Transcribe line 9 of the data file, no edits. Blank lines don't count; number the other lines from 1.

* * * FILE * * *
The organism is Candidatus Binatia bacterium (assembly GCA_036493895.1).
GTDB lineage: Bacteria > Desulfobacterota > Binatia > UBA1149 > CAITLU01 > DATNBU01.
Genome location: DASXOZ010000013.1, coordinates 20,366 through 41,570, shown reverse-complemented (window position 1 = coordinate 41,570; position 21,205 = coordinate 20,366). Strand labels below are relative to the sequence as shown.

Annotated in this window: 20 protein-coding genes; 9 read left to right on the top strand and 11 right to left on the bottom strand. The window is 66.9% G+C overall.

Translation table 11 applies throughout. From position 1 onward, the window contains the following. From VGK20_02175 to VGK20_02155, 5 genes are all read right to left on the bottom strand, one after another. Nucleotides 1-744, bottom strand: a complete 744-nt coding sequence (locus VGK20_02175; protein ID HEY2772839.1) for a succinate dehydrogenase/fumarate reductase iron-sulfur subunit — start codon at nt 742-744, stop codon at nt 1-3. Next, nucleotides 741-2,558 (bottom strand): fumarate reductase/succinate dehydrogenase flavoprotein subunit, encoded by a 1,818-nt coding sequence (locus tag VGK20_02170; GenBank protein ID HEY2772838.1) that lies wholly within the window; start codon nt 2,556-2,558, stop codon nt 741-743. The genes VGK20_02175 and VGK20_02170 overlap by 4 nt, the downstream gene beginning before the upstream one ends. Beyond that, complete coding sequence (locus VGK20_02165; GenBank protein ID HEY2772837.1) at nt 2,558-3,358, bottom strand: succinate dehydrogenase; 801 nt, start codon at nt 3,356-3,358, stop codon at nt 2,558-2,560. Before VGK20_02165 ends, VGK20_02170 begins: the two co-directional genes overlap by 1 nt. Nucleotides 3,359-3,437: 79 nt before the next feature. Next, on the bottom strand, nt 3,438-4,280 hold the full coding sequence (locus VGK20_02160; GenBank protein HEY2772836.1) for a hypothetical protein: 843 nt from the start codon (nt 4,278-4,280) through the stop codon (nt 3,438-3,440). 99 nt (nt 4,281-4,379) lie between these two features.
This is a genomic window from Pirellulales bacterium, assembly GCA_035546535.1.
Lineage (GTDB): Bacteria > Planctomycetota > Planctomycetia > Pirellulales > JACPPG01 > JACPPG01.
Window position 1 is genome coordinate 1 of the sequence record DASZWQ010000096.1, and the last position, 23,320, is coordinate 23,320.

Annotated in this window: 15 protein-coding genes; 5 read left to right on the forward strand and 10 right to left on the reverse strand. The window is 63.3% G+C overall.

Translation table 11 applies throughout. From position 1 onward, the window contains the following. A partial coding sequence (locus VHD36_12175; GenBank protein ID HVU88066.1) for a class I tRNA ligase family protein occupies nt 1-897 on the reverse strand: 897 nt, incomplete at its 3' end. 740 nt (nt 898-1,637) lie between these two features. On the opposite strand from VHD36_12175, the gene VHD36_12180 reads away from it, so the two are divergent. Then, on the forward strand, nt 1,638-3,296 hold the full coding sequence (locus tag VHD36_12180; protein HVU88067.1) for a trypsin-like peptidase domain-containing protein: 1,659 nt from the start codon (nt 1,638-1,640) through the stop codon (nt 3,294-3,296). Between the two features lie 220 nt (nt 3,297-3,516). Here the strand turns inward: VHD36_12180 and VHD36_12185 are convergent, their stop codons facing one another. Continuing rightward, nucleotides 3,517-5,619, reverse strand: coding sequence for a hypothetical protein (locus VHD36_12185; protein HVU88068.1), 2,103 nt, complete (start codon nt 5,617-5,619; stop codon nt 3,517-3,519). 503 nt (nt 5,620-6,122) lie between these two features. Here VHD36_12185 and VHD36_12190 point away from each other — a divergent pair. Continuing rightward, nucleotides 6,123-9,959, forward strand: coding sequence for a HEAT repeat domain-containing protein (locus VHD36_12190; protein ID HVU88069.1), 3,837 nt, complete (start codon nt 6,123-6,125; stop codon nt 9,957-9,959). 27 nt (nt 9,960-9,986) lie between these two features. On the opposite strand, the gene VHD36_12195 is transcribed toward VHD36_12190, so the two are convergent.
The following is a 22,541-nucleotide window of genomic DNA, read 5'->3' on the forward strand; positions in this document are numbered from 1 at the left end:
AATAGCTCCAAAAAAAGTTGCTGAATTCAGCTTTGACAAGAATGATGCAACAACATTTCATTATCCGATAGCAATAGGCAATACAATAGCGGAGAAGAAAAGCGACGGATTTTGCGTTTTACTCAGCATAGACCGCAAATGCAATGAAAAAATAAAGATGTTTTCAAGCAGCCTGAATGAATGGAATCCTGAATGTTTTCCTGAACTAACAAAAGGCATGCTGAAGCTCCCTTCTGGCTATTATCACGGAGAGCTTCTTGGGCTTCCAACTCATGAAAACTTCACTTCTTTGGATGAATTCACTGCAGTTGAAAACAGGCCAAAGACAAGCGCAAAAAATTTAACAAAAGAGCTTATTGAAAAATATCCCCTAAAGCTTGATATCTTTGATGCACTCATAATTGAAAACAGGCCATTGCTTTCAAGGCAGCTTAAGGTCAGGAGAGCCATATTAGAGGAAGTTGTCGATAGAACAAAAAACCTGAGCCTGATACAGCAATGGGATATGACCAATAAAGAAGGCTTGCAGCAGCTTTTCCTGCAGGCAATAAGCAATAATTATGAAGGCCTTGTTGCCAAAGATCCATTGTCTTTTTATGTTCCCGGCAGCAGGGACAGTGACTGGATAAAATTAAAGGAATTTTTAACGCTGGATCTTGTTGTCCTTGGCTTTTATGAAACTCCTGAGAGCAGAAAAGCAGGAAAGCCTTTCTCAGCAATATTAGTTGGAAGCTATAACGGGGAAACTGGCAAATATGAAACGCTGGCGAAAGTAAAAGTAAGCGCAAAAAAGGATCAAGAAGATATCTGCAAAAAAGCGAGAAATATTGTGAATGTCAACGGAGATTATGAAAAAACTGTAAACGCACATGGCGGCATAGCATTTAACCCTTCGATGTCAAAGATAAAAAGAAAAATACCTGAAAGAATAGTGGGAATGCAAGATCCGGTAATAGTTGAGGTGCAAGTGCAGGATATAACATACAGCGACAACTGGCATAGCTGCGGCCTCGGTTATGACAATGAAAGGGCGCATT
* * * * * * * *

Annotated in this window: 15 protein-coding genes; 5 read left to right on the forward strand and 10 right to left on the reverse strand. The window is 63.3% G+C overall.